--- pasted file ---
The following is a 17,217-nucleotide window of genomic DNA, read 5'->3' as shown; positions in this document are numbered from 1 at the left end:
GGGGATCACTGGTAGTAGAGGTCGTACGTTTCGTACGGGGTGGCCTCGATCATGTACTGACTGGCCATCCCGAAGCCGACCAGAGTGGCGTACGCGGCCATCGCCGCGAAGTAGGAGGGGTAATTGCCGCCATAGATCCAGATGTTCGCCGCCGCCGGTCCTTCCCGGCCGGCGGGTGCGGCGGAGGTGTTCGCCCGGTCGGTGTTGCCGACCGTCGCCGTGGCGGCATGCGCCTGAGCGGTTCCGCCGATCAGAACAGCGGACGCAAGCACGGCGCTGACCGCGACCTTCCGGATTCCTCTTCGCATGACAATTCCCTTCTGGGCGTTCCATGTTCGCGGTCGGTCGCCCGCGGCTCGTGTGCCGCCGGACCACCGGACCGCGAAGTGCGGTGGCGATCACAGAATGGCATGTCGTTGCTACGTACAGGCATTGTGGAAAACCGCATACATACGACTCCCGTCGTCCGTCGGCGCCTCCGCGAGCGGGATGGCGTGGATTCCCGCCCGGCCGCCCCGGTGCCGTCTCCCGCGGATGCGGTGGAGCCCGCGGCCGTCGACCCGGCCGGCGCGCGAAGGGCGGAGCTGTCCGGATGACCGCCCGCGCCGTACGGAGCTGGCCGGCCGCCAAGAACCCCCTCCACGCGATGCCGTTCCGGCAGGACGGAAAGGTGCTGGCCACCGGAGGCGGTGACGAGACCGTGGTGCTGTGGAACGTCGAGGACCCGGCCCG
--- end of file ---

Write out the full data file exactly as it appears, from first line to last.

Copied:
The following is a 17,217-nucleotide window of genomic DNA, read 5'->3' as shown; positions in this document are numbered from 1 at the left end:
GGGGATCACTGGTAGTAGAGGTCGTACGTTTCGTACGGGGTGGCCTCGATCATGTACTGACTGGCCATCCCGAAGCCGACCAGAGTGGCGTACGCGGCCATCGCCGCGAAGTAGGAGGGGTAATTGCCGCCATAGATCCAGATGTTCGCCGCCGCCGGTCCTTCCCGGCCGGCGGGTGCGGCGGAGGTGTTCGCCCGGTCGGTGTTGCCGACCGTCGCCGTGGCGGCATGCGCCTGAGCGGTTCCGCCGATCAGAACAGCGGACGCAAGCACGGCGCTGACCGCGACCTTCCGGATTCCTCTTCGCATGACAATTCCCTTCTGGGCGTTCCATGTTCGCGGTCGGTCGCCCGCGGCTCGTGTGCCGCCGGACCACCGGACCGCGAAGTGCGGTGGCGATCACAGAATGGCATGTCGTTGCTACGTACAGGCATTGTGGAAAACCGCATACATACGACTCCCGTCGTCCGTCGGCGCCTCCGCGAGCGGGATGGCGTGGATTCCCGCCCGGCCGCCCCGGTGCCGTCTCCCGCGGATGCGGTGGAGCCCGCGGCCGTCGACCCGGCCGGCGCGCGAAGGGCGGAGCTGTCCGGATGACCGCCCGCGCCGTACGGAGCTGGCCGGCCGCCAAGAACCCCCTCCACGCGATGCCGTTCCGGCAGGACGGAAAGGTGCTGGCCACCGGAGGCGGTGACGAGACCGTGGTGCTGTGGAACGTCGAGGACCCGGCCCG